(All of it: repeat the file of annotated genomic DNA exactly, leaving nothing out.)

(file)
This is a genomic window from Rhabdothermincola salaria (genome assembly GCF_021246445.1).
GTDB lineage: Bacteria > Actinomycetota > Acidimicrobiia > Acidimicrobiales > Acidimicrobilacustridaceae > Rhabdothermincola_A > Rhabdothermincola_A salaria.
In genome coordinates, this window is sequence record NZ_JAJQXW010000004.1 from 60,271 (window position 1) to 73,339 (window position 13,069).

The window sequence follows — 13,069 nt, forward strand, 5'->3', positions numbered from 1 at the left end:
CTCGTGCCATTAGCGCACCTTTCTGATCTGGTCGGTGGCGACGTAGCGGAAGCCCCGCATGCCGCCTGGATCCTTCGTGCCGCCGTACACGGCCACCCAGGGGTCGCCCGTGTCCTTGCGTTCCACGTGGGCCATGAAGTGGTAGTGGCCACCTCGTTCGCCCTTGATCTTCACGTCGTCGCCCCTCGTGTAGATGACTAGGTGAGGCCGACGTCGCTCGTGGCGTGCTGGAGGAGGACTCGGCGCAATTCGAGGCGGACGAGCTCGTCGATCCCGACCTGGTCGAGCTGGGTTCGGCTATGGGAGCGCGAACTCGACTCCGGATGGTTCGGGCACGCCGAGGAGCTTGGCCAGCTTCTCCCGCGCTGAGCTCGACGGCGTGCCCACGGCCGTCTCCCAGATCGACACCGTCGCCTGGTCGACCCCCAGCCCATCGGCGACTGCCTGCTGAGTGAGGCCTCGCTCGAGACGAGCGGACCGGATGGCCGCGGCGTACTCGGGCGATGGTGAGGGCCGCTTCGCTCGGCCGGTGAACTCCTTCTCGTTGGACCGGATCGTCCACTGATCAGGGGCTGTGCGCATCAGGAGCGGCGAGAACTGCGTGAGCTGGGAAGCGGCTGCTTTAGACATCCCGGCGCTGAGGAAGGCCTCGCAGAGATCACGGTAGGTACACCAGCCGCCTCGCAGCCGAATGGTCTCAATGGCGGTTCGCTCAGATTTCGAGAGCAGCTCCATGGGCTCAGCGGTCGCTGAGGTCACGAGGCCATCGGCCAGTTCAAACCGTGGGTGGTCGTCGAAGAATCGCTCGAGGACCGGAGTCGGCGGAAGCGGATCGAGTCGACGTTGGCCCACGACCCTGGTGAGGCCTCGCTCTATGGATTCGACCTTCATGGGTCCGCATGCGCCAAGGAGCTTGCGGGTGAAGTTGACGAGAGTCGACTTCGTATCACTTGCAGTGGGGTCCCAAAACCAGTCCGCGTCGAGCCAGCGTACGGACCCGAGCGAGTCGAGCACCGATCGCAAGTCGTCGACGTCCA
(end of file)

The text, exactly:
This is a genomic window from Rhabdothermincola salaria (genome assembly GCF_021246445.1).
GTDB lineage: Bacteria > Actinomycetota > Acidimicrobiia > Acidimicrobiales > Acidimicrobilacustridaceae > Rhabdothermincola_A > Rhabdothermincola_A salaria.
In genome coordinates, this window is sequence record NZ_JAJQXW010000004.1 from 60,271 (window position 1) to 73,339 (window position 13,069).

The window sequence follows — 13,069 nt, forward strand, 5'->3', positions numbered from 1 at the left end:
CTCGTGCCATTAGCGCACCTTTCTGATCTGGTCGGTGGCGACGTAGCGGAAGCCCCGCATGCCGCCTGGATCCTTCGTGCCGCCGTACACGGCCACCCAGGGGTCGCCCGTGTCCTTGCGTTCCACGTGGGCCATGAAGTGGTAGTGGCCACCTCGTTCGCCCTTGATCTTCACGTCGTCGCCCCTCGTGTAGATGACTAGGTGAGGCCGACGTCGCTCGTGGCGTGCTGGAGGAGGACTCGGCGCAATTCGAGGCGGACGAGCTCGTCGATCCCGACCTGGTCGAGCTGGGTTCGGCTATGGGAGCGCGAACTCGACTCCGGATGGTTCGGGCACGCCGAGGAGCTTGGCCAGCTTCTCCCGCGCTGAGCTCGACGGCGTGCCCACGGCCGTCTCCCAGATCGACACCGTCGCCTGGTCGACCCCCAGCCCATCGGCGACTGCCTGCTGAGTGAGGCCTCGCTCGAGACGAGCGGACCGGATGGCCGCGGCGTACTCGGGCGATGGTGAGGGCCGCTTCGCTCGGCCGGTGAACTCCTTCTCGTTGGACCGGATCGTCCACTGATCAGGGGCTGTGCGCATCAGGAGCGGCGAGAACTGCGTGAGCTGGGAAGCGGCTGCTTTAGACATCCCGGCGCTGAGGAAGGCCTCGCAGAGATCACGGTAGGTACACCAGCCGCCTCGCAGCCGAATGGTCTCAATGGCGGTTCGCTCAGATTTCGAGAGCAGCTCCATGGGCTCAGCGGTCGCTGAGGTCACGAGGCCATCGGCCAGTTCAAACCGTGGGTGGTCGTCGAAGAATCGCTCGAGGACCGGAGTCGGCGGAAGCGGATCGAGTCGACGTTGGCCCACGACCCTGGTGAGGCCTCGCTCTATGGATTCGACCTTCATGGGTCCGCATGCGCCAAGGAGCTTGCGGGTGAAGTTGACGAGAGTCGACTTCGTATCACTTGCAGTGGGGTCCCAAAACCAGTCCGCGTCGAGCCAGCGTACGGACCCGAGCGAGTCGAGCACCGATCGCAAGTCGTCGACGTCCA